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A photo montage preceding Jamal Mitchell's memorial service flashed through the life of the 36-year-old Minneapolis police officer, killed in the line of duty.

It depicted him doing the things a lot of us do, surrounded by family and friends. Watching a ball game. Playing a board game. Eating a Sweet Martha's cookie. Holding a baby, asleep on his chest.

Mitchell was on vacation. Celebrating a birthday. He was dressed as Batman and Mr. Incredible. And in his police uniform, reading to kids.

He was a man who sacrificed everything to protect the community. And a man, the images reflected, who spent his life building community, bringing warmth and affection to all those he met.

Video (03:33) Minneapolis police officer Jamal Mitchell, who was killed on the job, was praised in eulogies for his courage and selflessness during a memorial service.

Minutes earlier, a phalanx of law-enforcement officers dressed in white, black, brown and blue stood in silent attention outside Maple Grove Senior High School as a procession of mounted police escorted the caisson wagon transporting Mitchell's flag-draped casket. Six officers carried the casket to the front of the gymnasium and placed it next to Mitchell's beaming portrait and several bouquets. One of the floral arrangements formed a white heart, with a jagged break down its center.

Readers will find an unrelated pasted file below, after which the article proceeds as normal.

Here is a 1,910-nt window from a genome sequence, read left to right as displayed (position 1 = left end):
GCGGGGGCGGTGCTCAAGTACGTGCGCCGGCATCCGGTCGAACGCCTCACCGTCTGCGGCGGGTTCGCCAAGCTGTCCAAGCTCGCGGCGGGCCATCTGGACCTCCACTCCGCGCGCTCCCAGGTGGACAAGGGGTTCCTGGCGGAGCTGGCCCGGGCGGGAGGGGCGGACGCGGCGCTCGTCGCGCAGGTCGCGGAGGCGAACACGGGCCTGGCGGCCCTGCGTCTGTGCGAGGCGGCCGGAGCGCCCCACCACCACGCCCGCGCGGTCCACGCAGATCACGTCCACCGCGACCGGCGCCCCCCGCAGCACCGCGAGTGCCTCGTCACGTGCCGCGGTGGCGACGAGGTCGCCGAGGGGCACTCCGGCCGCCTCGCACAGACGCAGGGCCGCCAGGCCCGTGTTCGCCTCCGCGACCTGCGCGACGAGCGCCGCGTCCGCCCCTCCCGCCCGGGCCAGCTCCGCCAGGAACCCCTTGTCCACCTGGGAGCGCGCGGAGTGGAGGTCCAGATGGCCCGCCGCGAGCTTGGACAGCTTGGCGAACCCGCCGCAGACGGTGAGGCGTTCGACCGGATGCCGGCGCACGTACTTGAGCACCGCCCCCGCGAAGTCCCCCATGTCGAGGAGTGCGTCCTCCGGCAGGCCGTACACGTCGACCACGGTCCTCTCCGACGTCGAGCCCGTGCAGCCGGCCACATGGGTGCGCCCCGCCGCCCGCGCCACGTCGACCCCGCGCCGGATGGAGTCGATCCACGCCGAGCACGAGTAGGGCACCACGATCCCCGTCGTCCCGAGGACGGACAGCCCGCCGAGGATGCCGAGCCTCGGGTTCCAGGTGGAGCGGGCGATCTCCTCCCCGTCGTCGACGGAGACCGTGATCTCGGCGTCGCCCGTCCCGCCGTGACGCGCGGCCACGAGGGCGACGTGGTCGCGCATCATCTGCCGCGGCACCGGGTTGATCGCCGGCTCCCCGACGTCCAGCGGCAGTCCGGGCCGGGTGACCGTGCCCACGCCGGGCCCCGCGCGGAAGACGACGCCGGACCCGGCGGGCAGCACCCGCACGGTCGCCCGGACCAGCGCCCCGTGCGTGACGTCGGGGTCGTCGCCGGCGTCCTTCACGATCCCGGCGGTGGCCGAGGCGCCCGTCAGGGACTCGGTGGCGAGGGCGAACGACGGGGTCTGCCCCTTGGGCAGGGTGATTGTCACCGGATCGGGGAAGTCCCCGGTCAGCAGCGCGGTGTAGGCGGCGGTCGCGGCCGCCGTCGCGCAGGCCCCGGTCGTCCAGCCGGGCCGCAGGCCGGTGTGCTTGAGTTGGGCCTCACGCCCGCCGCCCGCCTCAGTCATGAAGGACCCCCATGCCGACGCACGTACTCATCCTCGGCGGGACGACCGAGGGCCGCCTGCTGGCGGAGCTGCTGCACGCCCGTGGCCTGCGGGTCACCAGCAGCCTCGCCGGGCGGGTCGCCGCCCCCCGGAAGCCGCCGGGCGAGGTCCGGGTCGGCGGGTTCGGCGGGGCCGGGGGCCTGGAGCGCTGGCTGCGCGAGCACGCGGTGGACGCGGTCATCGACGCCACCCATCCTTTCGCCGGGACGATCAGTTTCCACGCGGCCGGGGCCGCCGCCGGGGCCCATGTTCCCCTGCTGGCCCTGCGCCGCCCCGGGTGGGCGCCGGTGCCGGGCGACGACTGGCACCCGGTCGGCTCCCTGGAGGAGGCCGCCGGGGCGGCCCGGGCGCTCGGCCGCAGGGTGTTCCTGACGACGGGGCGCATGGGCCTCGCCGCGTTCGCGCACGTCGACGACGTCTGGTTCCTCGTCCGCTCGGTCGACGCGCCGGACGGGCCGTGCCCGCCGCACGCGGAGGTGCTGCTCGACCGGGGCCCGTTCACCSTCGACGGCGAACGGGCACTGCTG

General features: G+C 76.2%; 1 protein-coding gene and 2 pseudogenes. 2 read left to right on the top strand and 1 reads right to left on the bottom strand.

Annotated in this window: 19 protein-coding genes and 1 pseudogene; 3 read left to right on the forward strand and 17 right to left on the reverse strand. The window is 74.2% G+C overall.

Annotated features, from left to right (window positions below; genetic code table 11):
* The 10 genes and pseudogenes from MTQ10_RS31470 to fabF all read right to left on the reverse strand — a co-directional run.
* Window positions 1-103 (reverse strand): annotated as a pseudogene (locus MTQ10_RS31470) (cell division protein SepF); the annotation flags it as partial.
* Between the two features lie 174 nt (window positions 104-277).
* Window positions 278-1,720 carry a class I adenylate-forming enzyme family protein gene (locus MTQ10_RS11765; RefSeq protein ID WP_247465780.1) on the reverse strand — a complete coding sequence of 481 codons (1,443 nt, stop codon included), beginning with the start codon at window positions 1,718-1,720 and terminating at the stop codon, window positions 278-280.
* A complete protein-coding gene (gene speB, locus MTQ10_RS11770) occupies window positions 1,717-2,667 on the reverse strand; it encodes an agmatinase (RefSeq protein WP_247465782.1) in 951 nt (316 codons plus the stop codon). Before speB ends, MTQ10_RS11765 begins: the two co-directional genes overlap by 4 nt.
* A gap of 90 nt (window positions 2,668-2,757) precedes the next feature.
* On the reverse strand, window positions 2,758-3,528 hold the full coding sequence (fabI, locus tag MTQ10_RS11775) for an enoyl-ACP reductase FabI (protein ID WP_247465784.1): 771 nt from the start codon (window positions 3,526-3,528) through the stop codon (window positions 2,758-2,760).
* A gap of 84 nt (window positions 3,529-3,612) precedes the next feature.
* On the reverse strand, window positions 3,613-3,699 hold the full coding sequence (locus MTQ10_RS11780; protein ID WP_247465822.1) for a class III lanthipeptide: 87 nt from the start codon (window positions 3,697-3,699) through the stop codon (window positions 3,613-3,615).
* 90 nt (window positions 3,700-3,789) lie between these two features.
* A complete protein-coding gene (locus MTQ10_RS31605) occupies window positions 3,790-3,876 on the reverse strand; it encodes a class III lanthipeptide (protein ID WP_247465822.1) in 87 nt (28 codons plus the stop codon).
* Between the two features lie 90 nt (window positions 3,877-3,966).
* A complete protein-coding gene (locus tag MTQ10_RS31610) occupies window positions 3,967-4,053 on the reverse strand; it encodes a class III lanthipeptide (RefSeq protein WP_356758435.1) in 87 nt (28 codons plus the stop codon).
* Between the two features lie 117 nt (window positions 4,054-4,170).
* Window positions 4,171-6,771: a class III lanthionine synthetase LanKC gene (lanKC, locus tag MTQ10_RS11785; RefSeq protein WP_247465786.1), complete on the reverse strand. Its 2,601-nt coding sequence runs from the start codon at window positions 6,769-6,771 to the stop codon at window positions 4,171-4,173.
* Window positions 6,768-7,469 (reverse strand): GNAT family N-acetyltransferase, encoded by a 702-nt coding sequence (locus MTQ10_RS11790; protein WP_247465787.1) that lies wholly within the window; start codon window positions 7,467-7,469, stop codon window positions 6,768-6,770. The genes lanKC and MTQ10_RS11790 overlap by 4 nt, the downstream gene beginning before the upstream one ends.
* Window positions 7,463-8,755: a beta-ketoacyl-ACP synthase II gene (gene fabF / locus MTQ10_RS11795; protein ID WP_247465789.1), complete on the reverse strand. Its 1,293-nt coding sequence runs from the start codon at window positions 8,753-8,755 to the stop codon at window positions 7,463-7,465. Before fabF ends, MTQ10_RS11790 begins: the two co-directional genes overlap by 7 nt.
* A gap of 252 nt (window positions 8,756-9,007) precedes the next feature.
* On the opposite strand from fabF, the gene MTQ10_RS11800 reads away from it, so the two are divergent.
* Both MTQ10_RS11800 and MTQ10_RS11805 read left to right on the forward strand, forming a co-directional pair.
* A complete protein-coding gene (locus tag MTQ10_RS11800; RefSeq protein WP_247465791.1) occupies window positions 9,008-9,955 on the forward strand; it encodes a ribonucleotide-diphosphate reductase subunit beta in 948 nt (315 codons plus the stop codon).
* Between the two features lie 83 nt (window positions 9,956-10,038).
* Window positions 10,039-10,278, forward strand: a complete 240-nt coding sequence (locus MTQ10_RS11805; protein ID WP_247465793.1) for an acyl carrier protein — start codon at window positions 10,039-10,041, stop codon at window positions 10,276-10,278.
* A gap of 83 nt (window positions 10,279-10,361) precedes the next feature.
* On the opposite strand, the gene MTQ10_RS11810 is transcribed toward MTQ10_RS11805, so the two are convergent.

Thousands of law enforcement officers filed in to pay their respects to a fallen colleague killed on May 30 while responding to a shooting in Minneapolis' Whittier neighborhood. Attendees were there to show support for Mitchell's family, including his partner and their four children.

Mike Emmert, pastor of Eagle Brook Church in Wayzata, opened the service by encouraging mourners to shed tears of pain and happiness. "Today, it's good to cry, and today it's good to laugh and to have some joy, because of the joy that Jamal brought to all of us," he said.

Emmert asked those assembled to step back from asking the instinctive question of "why?": Why did this have to happen? Why would God allow this? Instead, he urged focus on questions of "what?": What should I learn from this? What is God trying to show me? What is God doing with my heart?

"If you ask these questions, you're gonna find the hope that Jamal had found in his life."